Do We Need a Partnership Agreement for our Business?
A Partnership Agreement can address all areas of how your business will be run
You and your best friend have decided to start a business together. You’ve both done your research and your ready to turn your plan into action. But before you open your doors for business, consider the benefits of a partnership agreement.
At the beginning, many business partners are excited for this new opportunity and they generally agree on most decisions. Most partners believe they will continue along this smooth path forever. They assume nothing will go wrong or any disagreement will be resolved quickly and easily. Sometimes business partners trust each other so much they never develop a written partnership agreement. However, a lot can go wrong, and something will go wrong at some point. Even if you’re lucky enough to always be on the same page with a business partner, there may come a day where one partner wishes to retire early on friendly terms. A partnership agreement can help you through both the good and the bad times of a partnership, as well as prevent some ugly and complicated situations. This post discusses several important reasons for why your business should have a written partnership agreement.
What is a Partnership Agreement?
A partnership agreement is a written document describing how partners are going to run their business.
What happens if my business doesn’t have a Partnership Agreement?
Businesses without a written partnership agreement are operating under the general partnership laws of the state in which they were formed. Although these laws have evolved over time to protect the parties’ interests, state laws are not comprehensive enough to cover every scenario your specific business will face. Additionally, without a written partnership agreement you may be subjecting yourself to certain liabilities. Some states do not require every partner be listed on the partnership with the Secretary of State. This means, without a written partnership agreement, it may be harder to prove some partners were operating under limited liability.
“This means without a Partnership Agreement, you may be subjecting yourself to certain liabilities.”
When should you get a Partnership Agreement?
It’s best for partners to enter into a written partnership agreement as soon as the business has been formed and before the partners have started operating the business. This way, all partners are on the same page from day one. The longer a partnership operates without a partnership agreement, the more likely partners will have differing opinions on how to run the business.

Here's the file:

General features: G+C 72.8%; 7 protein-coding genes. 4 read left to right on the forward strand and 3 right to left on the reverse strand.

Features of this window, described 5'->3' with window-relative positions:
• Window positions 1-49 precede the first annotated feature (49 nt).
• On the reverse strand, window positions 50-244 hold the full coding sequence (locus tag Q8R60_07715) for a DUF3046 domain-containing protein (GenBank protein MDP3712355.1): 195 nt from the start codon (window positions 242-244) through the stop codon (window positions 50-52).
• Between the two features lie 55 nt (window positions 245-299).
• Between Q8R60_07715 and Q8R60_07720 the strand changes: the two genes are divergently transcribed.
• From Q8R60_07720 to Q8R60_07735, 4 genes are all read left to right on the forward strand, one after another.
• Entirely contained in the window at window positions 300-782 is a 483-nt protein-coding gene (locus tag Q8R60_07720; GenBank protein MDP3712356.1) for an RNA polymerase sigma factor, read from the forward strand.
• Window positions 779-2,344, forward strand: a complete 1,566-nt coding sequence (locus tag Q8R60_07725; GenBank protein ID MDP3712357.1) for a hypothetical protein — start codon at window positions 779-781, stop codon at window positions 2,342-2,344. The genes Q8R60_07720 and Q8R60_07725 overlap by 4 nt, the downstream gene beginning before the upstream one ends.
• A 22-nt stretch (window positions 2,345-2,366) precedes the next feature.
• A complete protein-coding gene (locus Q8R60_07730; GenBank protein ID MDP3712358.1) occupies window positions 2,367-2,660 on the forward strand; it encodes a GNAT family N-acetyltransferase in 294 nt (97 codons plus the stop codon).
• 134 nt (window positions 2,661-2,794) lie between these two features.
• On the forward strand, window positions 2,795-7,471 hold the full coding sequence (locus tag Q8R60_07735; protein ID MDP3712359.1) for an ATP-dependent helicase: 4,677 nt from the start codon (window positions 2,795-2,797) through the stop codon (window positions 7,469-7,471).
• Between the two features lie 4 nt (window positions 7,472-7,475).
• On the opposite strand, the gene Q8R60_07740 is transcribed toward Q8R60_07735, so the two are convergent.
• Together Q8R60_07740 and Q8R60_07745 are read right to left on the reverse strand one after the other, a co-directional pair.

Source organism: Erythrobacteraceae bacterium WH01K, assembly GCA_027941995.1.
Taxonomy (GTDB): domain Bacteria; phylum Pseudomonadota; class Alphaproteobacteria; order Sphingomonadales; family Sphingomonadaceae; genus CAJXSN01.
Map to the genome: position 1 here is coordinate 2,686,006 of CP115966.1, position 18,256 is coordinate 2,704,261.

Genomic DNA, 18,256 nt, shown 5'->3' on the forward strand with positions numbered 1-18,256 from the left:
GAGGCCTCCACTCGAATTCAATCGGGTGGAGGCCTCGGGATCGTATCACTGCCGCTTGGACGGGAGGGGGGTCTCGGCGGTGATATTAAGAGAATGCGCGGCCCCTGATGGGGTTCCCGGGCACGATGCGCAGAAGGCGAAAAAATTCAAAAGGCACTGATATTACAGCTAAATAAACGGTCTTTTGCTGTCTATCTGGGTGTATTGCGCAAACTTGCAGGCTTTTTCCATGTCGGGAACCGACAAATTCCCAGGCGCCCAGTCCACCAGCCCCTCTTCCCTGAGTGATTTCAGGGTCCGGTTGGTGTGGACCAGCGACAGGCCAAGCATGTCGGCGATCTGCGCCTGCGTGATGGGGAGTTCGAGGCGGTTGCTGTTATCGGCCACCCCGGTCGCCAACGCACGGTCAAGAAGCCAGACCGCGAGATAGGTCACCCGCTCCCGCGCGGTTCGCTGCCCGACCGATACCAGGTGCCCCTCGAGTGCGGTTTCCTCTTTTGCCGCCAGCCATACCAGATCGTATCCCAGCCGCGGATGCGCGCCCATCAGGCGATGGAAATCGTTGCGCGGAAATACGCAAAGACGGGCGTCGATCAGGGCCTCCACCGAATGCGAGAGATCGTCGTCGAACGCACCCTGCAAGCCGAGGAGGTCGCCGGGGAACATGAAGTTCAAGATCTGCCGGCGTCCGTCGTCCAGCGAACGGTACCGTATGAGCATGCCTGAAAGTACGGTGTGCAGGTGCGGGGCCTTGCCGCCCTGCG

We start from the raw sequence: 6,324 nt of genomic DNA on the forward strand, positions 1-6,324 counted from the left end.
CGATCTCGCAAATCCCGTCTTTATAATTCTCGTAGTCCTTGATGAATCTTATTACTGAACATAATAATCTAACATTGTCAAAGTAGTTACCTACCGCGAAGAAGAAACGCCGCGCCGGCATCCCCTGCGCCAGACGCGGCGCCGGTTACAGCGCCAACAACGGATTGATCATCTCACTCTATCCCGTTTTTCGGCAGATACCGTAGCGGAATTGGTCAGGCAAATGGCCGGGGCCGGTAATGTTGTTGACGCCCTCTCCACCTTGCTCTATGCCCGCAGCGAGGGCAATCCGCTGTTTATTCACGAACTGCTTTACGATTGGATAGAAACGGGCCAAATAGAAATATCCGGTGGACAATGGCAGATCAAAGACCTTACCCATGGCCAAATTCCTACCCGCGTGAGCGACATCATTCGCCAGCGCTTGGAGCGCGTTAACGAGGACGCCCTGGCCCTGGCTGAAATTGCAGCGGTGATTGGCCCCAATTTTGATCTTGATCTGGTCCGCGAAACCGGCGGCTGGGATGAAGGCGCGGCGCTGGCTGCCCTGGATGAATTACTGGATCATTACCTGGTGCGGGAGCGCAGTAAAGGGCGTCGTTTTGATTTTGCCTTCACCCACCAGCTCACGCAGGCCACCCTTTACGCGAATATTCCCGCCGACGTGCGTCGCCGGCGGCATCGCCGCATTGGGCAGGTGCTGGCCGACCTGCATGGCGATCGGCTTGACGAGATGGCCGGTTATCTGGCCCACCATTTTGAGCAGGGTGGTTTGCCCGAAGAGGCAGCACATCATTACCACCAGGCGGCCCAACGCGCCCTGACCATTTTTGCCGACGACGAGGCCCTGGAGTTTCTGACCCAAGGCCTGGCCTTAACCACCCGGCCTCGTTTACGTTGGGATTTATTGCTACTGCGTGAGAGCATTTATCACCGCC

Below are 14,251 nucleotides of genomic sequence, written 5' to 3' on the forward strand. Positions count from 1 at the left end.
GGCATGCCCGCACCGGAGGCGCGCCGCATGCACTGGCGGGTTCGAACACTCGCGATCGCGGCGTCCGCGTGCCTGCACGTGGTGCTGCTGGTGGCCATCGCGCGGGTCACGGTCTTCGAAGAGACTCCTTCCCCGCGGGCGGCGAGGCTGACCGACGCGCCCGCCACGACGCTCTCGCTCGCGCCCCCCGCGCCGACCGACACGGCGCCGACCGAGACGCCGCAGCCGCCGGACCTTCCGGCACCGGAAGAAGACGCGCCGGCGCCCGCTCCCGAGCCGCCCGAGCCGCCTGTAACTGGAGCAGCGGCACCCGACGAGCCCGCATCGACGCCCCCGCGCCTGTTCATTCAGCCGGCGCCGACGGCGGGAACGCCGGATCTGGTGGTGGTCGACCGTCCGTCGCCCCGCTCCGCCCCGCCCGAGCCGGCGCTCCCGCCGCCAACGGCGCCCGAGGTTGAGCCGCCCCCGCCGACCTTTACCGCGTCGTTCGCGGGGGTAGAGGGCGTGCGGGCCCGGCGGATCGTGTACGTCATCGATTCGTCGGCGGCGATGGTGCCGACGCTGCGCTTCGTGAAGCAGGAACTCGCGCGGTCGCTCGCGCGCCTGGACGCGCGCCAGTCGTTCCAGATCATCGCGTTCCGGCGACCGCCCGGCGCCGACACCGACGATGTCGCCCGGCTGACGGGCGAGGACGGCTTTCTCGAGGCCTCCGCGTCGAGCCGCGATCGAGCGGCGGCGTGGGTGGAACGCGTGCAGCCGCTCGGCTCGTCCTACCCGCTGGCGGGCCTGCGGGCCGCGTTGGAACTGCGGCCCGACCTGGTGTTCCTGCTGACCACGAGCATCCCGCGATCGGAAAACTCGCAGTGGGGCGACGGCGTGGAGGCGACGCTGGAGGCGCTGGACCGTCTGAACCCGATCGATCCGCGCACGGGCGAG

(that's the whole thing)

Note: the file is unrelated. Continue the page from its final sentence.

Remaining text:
What scenarios can a Partnership Agreement address?
· Control and Decision Making. A partnership agreement can establish which areas of the business each partner will manage. If one partner has a background in finance, it may be best to give them control over the day to day financial decisions. A partnership agreement can also determine which decisions need approval from all members. For example, maybe one partner manages the business payroll and employee benefits, but the partners agree to make hiring decisions together. Additionally, partners can set spending limits for the business, such as requiring all partners to approve of a purchase over $500.
· Dispute Resolution. A partnership agreement is very important in determining the process to follow in the event of a partner dispute. Without a partnership agreement, disputes tend be costly and lengthy to resolve. With a partnership agreement, every party has already agreed to a specific dispute resolution process.
· Process for Accepting a New Partner. After a couple years, one partner may want to add a new business partner. A partnership agreement can describe the method for voting on new partners as well as required qualifications for the potential partner.
· Leaving the Partnership. A partnership agreement can establish the buy-out process in the event one partner wishes to leave the partnership. There are many reasons a partner may want to leave the business and not all of them imply a negative situation. For example, one partner may wish to retire earlier than originally planned. The partnership agreement can establish the terms for a buy-out.
Real Life Consequences
It’s possible and common for business partners to have a falling out. Without a written partnership agreement, all the parties have differing opinions on what steps to take during a dispute. For example, one partner may want to leave the business completely, however, neither party can agree on a buy-out price. This will likely lead to both parties hiring their own business lawyer to negotiate the buy-out price. The time, attorney’s fees and the headaches can all be avoided by having a thorough partnership agreement before a dispute arises.
If you are interested in learning more about partnership agreements, give us a call at 720-999-5517. We’re happy to help.